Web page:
Dismiss Notice
Join Physics Forums Today!
The friendliest, high quality science and math community on the planet! Everyone who loves science is here!

Best method to build a 30kv DC powersupply.

  1. Nov 30, 2006 #1
    I was initially going to use just an AC transformer and then some diodes to full way rectify and finally a capacitor on the end to convert to DC. This is probably unrealistic though due to the reverse biasing of the diodes.....

    Anyone have a good schematic for building s 25kv-35kv DC power supply?
  2. jcsd
  3. Nov 30, 2006 #2


    User Avatar
    Staff Emeritus
    Science Advisor
    Gold Member

    The boilerplate first response has to be this one:

    Why do you want to build a 30 kV power supply? 30 kV is high enough voltage to kill you pretty much instantly unless only extremely small currents are involved.

    You will have a hard time with materials and devices which can handle such voltages.

    - Warren
  4. Nov 30, 2006 #3


    User Avatar

    Staff: Mentor

    Use a color TV flyback circuit. Oh, and be careful -- is your life insurance policy paid up?

    And I echo chroot's question -- what is this for? If it's for a research project and you have good experience working with high voltages, then using a color TV flyback circuit will probably work well. If you're wanting to make a home-brew Jacob's ladder and have no experience yet with high voltages, you're in for a shock.
  5. Nov 30, 2006 #4
    My current HV supply for my marx generator which is powering a TEA laser is very non precise on controlling voltage.
  6. Nov 30, 2006 #5
    I salvaged the goodies from every tv set that went to garbage. I don't do that any more because I have a drawer full of these suckers.

    Flybacks are very easy to hook up, and there are dozens of schematics on the net.

    Here is an excellent page with schematics. Flybacks are the cheapest way to get on 30 KV


    They produce very little current, less than a millamp if I had to guess, that's why they don't pose little or no danger to your life. I was shocked by them dozens of times, and it's quite soothing actually.

    But in certain circumstances, a capacitance can develop between the output of the flyback and the surroundings, resulting in an increased current. That's a little dangerous. You can tell if the spark turns from a purple color to a blinding white flash.

    Rule of dumb: 1 cm of maximum spark length = 10,000 Volts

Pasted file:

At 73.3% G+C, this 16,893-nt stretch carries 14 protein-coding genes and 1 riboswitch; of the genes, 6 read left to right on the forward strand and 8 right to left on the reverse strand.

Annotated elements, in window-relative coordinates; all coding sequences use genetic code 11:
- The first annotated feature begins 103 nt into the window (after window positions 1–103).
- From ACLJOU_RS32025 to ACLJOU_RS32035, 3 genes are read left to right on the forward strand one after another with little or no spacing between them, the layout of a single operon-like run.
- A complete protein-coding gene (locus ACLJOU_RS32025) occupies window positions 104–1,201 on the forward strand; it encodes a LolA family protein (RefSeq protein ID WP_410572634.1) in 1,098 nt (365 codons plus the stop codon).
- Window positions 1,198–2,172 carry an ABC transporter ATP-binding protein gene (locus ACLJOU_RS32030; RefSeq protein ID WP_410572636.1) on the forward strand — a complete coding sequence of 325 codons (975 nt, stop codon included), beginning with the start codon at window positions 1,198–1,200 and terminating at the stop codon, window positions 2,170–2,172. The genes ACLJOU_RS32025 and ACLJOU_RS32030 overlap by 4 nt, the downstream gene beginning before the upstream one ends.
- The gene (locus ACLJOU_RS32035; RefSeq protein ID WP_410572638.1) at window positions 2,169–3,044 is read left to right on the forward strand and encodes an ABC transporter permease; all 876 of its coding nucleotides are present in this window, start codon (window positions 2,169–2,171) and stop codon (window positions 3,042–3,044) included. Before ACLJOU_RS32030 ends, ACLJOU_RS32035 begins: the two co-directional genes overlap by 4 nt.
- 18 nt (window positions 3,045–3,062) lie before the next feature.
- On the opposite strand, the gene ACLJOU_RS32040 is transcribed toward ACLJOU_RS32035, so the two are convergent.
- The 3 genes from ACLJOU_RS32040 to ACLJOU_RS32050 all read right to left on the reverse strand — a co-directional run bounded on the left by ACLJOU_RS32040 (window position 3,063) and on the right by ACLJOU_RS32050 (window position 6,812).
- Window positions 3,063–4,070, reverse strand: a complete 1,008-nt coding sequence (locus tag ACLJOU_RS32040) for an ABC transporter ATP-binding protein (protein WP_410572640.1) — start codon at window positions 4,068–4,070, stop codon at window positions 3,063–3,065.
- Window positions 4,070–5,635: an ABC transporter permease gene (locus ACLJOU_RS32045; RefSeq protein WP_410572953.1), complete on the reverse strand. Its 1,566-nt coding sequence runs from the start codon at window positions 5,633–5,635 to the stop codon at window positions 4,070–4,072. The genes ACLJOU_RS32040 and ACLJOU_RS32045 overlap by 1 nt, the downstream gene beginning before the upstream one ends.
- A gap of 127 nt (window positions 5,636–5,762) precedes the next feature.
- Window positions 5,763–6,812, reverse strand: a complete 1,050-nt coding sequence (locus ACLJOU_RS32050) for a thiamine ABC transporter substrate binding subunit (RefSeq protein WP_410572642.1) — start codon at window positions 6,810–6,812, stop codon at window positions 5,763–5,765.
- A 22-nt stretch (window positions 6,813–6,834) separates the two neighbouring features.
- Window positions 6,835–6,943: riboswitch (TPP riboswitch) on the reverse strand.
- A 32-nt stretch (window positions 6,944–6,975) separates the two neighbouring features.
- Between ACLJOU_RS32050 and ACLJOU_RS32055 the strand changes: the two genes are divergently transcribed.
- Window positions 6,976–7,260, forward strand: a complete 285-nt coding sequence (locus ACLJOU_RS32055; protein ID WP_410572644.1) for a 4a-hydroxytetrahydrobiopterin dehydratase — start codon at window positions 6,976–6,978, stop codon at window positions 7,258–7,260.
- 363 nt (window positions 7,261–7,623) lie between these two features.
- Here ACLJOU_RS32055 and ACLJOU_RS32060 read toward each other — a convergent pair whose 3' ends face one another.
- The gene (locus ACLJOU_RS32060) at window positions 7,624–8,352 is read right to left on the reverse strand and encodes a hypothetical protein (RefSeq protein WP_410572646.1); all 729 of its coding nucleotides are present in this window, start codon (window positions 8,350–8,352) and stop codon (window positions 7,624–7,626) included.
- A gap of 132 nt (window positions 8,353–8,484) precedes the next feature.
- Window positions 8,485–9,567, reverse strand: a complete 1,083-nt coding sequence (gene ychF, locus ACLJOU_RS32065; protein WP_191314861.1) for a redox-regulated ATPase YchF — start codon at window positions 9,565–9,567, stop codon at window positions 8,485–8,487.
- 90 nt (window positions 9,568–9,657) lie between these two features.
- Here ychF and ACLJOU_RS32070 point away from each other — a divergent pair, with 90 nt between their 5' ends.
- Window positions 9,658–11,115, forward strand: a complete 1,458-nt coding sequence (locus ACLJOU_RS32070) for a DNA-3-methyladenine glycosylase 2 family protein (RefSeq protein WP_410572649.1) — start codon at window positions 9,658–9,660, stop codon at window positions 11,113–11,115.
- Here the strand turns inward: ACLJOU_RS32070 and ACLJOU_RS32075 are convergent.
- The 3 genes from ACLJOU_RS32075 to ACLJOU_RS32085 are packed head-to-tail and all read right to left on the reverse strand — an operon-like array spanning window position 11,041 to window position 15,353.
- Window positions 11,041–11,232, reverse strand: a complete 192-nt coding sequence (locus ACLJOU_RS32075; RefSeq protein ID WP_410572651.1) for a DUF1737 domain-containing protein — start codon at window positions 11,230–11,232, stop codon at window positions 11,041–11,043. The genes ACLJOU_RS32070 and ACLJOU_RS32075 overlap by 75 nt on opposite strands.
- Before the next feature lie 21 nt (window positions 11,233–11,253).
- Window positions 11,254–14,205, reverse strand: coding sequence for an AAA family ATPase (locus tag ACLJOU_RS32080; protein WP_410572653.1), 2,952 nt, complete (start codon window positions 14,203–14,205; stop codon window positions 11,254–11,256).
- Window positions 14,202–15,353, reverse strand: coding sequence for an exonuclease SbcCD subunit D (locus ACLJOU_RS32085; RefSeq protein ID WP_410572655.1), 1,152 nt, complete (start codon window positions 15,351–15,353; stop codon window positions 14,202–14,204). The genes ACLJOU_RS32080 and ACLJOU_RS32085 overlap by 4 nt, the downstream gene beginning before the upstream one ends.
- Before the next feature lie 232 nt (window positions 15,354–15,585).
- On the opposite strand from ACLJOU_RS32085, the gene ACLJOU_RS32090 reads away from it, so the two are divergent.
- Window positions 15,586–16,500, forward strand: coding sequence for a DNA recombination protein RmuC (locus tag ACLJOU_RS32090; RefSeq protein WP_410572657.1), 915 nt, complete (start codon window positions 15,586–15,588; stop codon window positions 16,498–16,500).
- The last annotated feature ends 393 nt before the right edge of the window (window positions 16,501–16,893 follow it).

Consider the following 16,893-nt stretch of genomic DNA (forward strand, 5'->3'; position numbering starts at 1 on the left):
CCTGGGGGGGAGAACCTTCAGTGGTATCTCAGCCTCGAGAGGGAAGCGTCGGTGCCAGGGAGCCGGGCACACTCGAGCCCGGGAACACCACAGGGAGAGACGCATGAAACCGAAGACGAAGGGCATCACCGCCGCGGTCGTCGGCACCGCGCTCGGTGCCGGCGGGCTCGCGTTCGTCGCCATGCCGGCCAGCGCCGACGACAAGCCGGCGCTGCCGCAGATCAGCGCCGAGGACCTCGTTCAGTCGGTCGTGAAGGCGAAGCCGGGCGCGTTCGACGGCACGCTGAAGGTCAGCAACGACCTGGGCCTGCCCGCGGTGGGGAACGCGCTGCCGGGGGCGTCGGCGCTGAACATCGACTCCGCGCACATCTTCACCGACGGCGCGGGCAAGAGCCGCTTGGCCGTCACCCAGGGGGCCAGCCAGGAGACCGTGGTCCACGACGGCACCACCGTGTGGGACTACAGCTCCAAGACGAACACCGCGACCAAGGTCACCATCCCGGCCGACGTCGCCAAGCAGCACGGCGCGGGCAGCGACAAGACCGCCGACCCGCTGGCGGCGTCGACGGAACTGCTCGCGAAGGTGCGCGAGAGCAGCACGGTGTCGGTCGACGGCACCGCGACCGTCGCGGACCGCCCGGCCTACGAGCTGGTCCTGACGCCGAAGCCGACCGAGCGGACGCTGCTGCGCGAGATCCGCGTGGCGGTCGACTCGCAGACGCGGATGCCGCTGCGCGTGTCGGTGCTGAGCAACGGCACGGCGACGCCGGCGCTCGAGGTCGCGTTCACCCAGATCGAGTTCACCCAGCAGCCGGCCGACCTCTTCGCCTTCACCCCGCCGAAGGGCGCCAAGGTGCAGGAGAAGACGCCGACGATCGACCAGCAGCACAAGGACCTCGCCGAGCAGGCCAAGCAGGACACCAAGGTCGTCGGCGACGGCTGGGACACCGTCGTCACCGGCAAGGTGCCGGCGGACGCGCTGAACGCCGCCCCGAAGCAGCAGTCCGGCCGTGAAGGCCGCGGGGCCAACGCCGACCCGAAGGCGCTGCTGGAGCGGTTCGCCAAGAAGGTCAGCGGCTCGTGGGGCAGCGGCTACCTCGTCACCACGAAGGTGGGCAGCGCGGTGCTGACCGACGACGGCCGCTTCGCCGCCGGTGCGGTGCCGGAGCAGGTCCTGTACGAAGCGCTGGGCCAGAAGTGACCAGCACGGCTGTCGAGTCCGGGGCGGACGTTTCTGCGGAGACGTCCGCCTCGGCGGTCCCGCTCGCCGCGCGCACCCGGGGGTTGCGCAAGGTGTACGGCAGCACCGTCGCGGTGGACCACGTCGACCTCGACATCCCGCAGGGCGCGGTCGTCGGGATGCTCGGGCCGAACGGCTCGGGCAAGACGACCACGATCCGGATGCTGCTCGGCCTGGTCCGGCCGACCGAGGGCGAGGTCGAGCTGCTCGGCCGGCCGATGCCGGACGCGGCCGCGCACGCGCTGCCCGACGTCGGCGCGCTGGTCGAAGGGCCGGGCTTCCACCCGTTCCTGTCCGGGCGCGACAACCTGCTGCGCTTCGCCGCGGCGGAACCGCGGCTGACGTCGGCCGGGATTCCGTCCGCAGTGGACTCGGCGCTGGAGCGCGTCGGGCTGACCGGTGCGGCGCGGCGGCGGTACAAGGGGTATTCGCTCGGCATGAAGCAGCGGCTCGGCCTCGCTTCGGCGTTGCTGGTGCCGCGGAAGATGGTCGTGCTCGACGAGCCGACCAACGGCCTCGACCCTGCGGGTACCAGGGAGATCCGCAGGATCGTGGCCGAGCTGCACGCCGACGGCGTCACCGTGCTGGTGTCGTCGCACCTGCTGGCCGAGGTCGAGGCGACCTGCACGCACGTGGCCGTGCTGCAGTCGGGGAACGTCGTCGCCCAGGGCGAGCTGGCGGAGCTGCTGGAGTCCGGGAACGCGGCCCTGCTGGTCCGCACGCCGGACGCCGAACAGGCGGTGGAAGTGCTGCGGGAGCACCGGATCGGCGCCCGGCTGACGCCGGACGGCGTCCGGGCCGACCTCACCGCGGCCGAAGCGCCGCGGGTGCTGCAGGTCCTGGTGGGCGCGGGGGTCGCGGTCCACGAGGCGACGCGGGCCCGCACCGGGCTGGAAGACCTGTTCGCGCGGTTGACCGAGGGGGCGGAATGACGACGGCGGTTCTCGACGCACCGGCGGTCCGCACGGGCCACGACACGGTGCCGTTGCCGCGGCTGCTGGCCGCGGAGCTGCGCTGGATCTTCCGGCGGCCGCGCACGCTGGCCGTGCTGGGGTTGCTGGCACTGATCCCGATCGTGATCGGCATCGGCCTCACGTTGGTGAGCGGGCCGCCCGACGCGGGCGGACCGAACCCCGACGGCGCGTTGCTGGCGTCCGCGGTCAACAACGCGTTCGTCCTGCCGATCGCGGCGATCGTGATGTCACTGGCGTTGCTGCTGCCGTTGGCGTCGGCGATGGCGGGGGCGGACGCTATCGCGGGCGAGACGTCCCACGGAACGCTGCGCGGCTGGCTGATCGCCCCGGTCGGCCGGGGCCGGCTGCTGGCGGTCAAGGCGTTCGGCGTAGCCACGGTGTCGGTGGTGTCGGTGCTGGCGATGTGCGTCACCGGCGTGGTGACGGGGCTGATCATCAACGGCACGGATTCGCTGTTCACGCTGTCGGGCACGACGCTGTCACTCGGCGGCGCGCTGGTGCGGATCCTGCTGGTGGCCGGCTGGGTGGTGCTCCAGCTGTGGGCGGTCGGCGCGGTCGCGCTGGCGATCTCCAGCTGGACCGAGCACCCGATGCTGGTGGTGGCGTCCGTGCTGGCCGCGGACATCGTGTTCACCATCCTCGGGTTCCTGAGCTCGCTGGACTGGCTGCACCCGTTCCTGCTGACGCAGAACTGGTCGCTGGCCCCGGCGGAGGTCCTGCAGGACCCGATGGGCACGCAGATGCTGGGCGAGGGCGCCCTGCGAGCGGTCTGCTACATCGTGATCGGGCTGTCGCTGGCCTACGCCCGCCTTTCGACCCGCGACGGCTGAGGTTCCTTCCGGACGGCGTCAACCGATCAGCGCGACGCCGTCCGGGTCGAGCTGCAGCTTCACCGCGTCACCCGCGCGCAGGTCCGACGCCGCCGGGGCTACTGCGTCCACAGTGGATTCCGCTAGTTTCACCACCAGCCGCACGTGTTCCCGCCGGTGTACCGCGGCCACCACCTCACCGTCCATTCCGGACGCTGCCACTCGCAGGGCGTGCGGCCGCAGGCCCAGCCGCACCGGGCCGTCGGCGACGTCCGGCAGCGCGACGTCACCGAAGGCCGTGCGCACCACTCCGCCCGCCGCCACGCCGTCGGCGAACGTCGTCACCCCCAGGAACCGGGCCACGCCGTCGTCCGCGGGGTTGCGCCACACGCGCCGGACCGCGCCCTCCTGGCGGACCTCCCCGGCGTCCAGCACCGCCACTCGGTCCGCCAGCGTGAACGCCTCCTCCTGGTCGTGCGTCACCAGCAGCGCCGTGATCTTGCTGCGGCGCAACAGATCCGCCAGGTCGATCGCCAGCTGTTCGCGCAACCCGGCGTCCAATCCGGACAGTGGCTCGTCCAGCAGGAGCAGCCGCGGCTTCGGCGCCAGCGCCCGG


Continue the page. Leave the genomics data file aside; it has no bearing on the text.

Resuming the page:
Hope that helps.
  7. Nov 30, 2006 #6


    User Avatar

    Staff: Mentor

    How much current does the laser require? As waht says, the color TV flybacks are sized for a few mA of electron beam current.

    Holy Zamboni, waht! :eek: You've been hanging around with Danger for too long.
  8. Nov 30, 2006 #7
    I work with high voltage (up to 400 KV DC) pretty regularly, and if you don't need much current you may want to concider using a Cockcroft Walton circuit. http://members.tm.net/lapointe/Cockcroft_Walton.htm This will give you an AC voltage that can be filtered to give you a DC voltage. This is going to be pretty expensive, but it should be stable.
  9. Nov 30, 2006 #8
    This Cockcroft Walton circuit will give you a full wave rectified voltage that will have an AC component to it. We have a filter on this to give us a stable DC voltage with little to no ripple in it.
  10. Nov 30, 2006 #9

    He's going to be shocked if he sees this.
  11. Nov 30, 2006 #10


    User Avatar
    Science Advisor
    Gold Member

    Too bad you need 30kV. I once built a HeNe laser using a neon sign transformer (9kV @ 18mA).
  12. Dec 4, 2006 #11
    Ideally you want a constant current PSU for driving your Marx. These generally have simple step-up stages to an intermediate voltage and then a switching rectifying unit in an Oil Bath. Look at ALE Technologies or Maxwell, they work the same, the schematics are available for both these systems, but the art is controlling the energy without them catching fire.
Share this great discussion with others via Reddit, Google+, Twitter, or Facebook